The reactions of hydrogen with nonmetals generally produce acidic hydrogen compounds with hydrogen in the 1+ oxidation state. The reactions become more exothermic and vigorous as the electronegativity of the nonmetal increases. Hydrogen reacts with nitrogen and sulfur only when heated, but it reacts explosively with fluorine (forming HF) and, under some conditions, with chlorine (forming HCl). A mixture of hydrogen and oxygen explodes if ignited. Because of the explosive nature of the reaction, it is necessary to exercise caution when handling hydrogen (or any other combustible gas) to avoid the formation of an explosive mixture in a confined space. Although most hydrides of the nonmetals are acidic, ammonia and phosphine (PH3) are very, very weak acids and generally function as bases. There is a summary of these reactions of hydrogen with the elements in Table 18.1.
|Chemical Reactions of Hydrogen with Other Elements|
|ionic hydrides with group 1 and Ca, Sr, and Ba|
|requires high pressure and temperature; low yield|
|exothermic and potentially explosive|
|requires heating; low yield|
|X = F, Cl, Br, and I; explosive with F2; low yield with I2|
Reaction with Compounds
Hydrogen reduces the heated oxides of many metals, with the formation of the metal and water vapor. For example, passing hydrogen over heated CuO forms copper and water.
Hydrogen may also reduce the metal ions in some metal oxides to lower oxidation states:
Other than the noble gases, each of the nonmetals forms compounds with hydrogen. For brevity, we will discuss only a few hydrogen compounds of the nonmetals here.
Nitrogen Hydrogen Compounds
Ammonia, NH3, forms naturally when any nitrogen-containing organic material decomposes in the absence of air. The laboratory preparation of ammonia is by the reaction of an ammonium salt with a strong base such as sodium hydroxide. The acid-base reaction with the weakly acidic ammonium ion gives ammonia, illustrated in Figure 18.29. Ammonia also forms when ionic nitrides react with water. The nitride ion is a much stronger base than the hydroxide ion:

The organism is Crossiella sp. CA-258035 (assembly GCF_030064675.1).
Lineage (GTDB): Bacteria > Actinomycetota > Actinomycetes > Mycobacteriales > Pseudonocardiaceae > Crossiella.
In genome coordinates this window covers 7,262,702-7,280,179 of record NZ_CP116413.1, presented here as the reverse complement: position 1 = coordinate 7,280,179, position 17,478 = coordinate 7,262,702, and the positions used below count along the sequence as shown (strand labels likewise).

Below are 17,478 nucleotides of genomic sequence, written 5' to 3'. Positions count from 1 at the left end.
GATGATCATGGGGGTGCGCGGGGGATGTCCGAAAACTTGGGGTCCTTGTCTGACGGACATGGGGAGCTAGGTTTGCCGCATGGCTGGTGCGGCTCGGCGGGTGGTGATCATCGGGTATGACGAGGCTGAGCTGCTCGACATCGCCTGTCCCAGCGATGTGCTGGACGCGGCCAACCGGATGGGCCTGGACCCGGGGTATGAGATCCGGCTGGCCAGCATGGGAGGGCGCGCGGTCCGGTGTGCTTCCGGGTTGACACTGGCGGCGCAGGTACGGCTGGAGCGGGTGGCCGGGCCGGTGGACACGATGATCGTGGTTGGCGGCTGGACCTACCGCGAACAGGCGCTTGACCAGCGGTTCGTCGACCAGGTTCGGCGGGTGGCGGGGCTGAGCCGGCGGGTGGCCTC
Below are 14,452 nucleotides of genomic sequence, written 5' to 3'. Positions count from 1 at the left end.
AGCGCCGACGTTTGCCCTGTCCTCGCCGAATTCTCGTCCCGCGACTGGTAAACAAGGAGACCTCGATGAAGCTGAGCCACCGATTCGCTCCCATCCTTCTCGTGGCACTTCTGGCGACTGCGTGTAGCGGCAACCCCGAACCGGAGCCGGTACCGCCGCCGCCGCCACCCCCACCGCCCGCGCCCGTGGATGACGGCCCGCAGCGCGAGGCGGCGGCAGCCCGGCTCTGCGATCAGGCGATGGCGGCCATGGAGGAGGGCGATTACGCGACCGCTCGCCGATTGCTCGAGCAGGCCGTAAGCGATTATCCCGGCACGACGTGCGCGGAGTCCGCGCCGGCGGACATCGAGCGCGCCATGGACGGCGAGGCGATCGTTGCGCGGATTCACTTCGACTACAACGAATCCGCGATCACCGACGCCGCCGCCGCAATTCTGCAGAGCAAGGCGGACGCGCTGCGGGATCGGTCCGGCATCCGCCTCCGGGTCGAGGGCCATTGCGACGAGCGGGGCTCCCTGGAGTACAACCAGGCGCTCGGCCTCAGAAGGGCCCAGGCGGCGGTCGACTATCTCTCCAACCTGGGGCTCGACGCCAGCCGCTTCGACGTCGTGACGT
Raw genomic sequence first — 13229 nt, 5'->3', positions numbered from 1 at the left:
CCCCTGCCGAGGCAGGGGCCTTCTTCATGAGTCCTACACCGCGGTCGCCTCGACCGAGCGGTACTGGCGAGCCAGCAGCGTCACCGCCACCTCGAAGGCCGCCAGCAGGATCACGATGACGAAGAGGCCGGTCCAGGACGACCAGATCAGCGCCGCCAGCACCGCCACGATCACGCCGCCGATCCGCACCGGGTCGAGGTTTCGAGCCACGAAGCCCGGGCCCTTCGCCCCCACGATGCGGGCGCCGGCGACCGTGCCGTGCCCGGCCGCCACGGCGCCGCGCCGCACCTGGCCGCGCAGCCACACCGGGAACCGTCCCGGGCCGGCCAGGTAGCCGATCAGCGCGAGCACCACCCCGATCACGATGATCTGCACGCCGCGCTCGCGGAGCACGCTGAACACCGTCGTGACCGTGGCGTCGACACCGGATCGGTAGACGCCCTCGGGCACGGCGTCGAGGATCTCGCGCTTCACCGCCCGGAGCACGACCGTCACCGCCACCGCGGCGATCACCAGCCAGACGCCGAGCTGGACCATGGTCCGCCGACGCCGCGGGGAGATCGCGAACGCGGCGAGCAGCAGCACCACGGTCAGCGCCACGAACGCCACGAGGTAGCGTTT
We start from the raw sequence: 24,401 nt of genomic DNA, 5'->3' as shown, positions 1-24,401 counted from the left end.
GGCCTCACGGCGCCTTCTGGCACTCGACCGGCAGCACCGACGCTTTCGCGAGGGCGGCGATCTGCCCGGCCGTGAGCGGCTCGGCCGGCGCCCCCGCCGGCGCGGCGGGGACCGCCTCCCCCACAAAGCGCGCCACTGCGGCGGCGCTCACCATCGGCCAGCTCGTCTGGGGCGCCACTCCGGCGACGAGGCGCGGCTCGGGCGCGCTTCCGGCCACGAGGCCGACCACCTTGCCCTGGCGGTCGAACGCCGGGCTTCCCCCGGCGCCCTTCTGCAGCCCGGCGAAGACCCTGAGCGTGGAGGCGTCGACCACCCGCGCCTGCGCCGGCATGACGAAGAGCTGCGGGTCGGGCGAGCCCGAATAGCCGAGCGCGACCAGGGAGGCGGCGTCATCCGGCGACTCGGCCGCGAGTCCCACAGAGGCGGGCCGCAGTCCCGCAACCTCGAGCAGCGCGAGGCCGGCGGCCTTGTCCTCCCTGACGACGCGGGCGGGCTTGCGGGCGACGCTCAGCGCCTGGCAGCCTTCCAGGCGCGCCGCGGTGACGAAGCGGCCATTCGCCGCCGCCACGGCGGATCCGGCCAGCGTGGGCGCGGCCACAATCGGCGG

The commercial production of ammonia is by the direct combination of the elements in the Haber process:
Ammonia is a colorless gas with a sharp, pungent odor. Smelling salts utilize this powerful odor. Gaseous ammonia readily liquefies to give a colorless liquid that boils at −33 °C. Due to intermolecular hydrogen bonding, the enthalpy of vaporization of liquid ammonia is higher than that of any other liquid except water, so ammonia is useful as a refrigerant. Ammonia is quite soluble in water (658 L at STP dissolves in 1 L H2O).
The chemical properties of ammonia are as follows:
- Ammonia acts as a Brønsted base, as discussed in the chapter on acid-base chemistry. The ammonium ion is similar in size to the potassium ion; compounds of the two ions exhibit many similarities in their structures and solubilities.
- Ammonia can display acidic behavior, although it is a much weaker acid than water. Like other acids, ammonia reacts with metals, although it is so weak that high temperatures are necessary. Hydrogen and (depending on the stoichiometry) amides (salts of imides (salts of NH2−), or nitrides (salts of N3−) form.
- The nitrogen atom in ammonia has its lowest possible oxidation state (3−) and thus is not susceptible to reduction. However, it can be oxidized. Ammonia burns in air, giving NO and water. Hot ammonia and the ammonium ion are active reducing agents. Of particular interest are the oxidations of ammonium ion by nitrite ion, to yield pure nitrogen and by nitrate ion to yield nitrous oxide, N2O.
- There are a number of compounds that we can consider derivatives of ammonia through the replacement of one or more hydrogen atoms with some other atom or group of atoms. Inorganic derivations include chloramine, NH2Cl, and hydrazine, N2H4:
Chloramine, NH2Cl, results from the reaction of sodium hypochlorite, NaOCl, with ammonia in basic solution. In the presence of a large excess of ammonia at low temperature, the chloramine reacts further to produce hydrazine, N2H4:
Anhydrous hydrazine is relatively stable in spite of its positive free energy of formation:
Hydrazine is a fuming, colorless liquid that has some physical properties remarkably similar to those of H2O (it melts at 2 °C, boils at 113.5 °C, and has a density at 25 °C of 1.00 g/mL). It burns rapidly and completely in air with substantial evolution of heat:
Like ammonia, hydrazine is both a Brønsted base and a Lewis base, although it is weaker than ammonia. It reacts with strong acids and forms two series of salts that contain the and ions, respectively. Some rockets use hydrazine as a fuel.
Phosphorus Hydrogen Compounds
The most important hydride of phosphorus is phosphine, PH3, a gaseous analog of ammonia in terms of both formula and structure. Unlike ammonia, it is not possible to form phosphine by direct union of the elements. There are two methods for the preparation of phosphine. One method is by the action of an acid on an ionic phosphide. The other method is the disproportionation of white phosphorus with hot concentrated base to produce phosphine and the hydrogen phosphite ion: